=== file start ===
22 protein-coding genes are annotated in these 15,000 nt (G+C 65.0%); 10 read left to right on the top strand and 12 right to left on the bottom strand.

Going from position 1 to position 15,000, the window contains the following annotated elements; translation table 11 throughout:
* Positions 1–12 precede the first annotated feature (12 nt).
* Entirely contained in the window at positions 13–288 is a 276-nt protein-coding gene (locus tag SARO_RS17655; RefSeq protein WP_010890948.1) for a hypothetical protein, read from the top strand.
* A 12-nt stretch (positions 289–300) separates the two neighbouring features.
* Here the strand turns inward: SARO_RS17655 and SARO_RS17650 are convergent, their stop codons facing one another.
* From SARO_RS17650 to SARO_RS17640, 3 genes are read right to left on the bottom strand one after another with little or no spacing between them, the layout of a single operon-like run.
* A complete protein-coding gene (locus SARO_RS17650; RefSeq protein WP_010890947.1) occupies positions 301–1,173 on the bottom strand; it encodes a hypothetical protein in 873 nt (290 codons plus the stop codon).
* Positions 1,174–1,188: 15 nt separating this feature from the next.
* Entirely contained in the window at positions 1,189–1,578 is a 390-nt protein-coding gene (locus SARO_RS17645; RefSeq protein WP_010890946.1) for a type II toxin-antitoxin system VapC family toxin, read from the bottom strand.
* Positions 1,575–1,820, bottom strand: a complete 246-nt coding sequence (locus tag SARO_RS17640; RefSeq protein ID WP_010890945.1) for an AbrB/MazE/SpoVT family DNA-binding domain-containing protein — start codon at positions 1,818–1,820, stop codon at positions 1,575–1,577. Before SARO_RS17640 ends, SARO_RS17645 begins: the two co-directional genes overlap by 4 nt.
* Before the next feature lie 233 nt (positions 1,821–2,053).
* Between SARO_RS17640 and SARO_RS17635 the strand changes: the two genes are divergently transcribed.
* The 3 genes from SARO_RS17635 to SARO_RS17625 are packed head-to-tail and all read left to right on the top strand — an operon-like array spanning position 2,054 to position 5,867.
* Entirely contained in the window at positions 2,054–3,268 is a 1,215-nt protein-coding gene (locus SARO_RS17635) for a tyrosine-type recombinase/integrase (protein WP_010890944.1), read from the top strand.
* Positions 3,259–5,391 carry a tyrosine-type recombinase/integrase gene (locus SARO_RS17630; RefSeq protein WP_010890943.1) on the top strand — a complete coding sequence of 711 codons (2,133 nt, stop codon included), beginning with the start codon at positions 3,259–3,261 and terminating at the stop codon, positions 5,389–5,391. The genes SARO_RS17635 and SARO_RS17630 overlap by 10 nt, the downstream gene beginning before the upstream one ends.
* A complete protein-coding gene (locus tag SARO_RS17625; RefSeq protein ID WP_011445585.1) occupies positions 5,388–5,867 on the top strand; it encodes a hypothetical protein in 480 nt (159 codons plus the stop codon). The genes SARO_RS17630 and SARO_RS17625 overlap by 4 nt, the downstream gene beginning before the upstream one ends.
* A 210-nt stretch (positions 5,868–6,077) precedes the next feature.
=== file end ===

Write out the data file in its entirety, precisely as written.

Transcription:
22 protein-coding genes are annotated in these 15,000 nt (G+C 65.0%); 10 read left to right on the top strand and 12 right to left on the bottom strand.

Going from position 1 to position 15,000, the window contains the following annotated elements; translation table 11 throughout:
* Positions 1–12 precede the first annotated feature (12 nt).
* Entirely contained in the window at positions 13–288 is a 276-nt protein-coding gene (locus tag SARO_RS17655; RefSeq protein WP_010890948.1) for a hypothetical protein, read from the top strand.
* A 12-nt stretch (positions 289–300) separates the two neighbouring features.
* Here the strand turns inward: SARO_RS17655 and SARO_RS17650 are convergent, their stop codons facing one another.
* From SARO_RS17650 to SARO_RS17640, 3 genes are read right to left on the bottom strand one after another with little or no spacing between them, the layout of a single operon-like run.
* A complete protein-coding gene (locus SARO_RS17650; RefSeq protein WP_010890947.1) occupies positions 301–1,173 on the bottom strand; it encodes a hypothetical protein in 873 nt (290 codons plus the stop codon).
* Positions 1,174–1,188: 15 nt separating this feature from the next.
* Entirely contained in the window at positions 1,189–1,578 is a 390-nt protein-coding gene (locus SARO_RS17645; RefSeq protein WP_010890946.1) for a type II toxin-antitoxin system VapC family toxin, read from the bottom strand.
* Positions 1,575–1,820, bottom strand: a complete 246-nt coding sequence (locus tag SARO_RS17640; RefSeq protein ID WP_010890945.1) for an AbrB/MazE/SpoVT family DNA-binding domain-containing protein — start codon at positions 1,818–1,820, stop codon at positions 1,575–1,577. Before SARO_RS17640 ends, SARO_RS17645 begins: the two co-directional genes overlap by 4 nt.
* Before the next feature lie 233 nt (positions 1,821–2,053).
* Between SARO_RS17640 and SARO_RS17635 the strand changes: the two genes are divergently transcribed.
* The 3 genes from SARO_RS17635 to SARO_RS17625 are packed head-to-tail and all read left to right on the top strand — an operon-like array spanning position 2,054 to position 5,867.
* Entirely contained in the window at positions 2,054–3,268 is a 1,215-nt protein-coding gene (locus SARO_RS17635) for a tyrosine-type recombinase/integrase (protein WP_010890944.1), read from the top strand.
* Positions 3,259–5,391 carry a tyrosine-type recombinase/integrase gene (locus SARO_RS17630; RefSeq protein WP_010890943.1) on the top strand — a complete coding sequence of 711 codons (2,133 nt, stop codon included), beginning with the start codon at positions 3,259–3,261 and terminating at the stop codon, positions 5,389–5,391. The genes SARO_RS17635 and SARO_RS17630 overlap by 10 nt, the downstream gene beginning before the upstream one ends.
* A complete protein-coding gene (locus tag SARO_RS17625; RefSeq protein ID WP_011445585.1) occupies positions 5,388–5,867 on the top strand; it encodes a hypothetical protein in 480 nt (159 codons plus the stop codon). The genes SARO_RS17630 and SARO_RS17625 overlap by 4 nt, the downstream gene beginning before the upstream one ends.
* A 210-nt stretch (positions 5,868–6,077) precedes the next feature.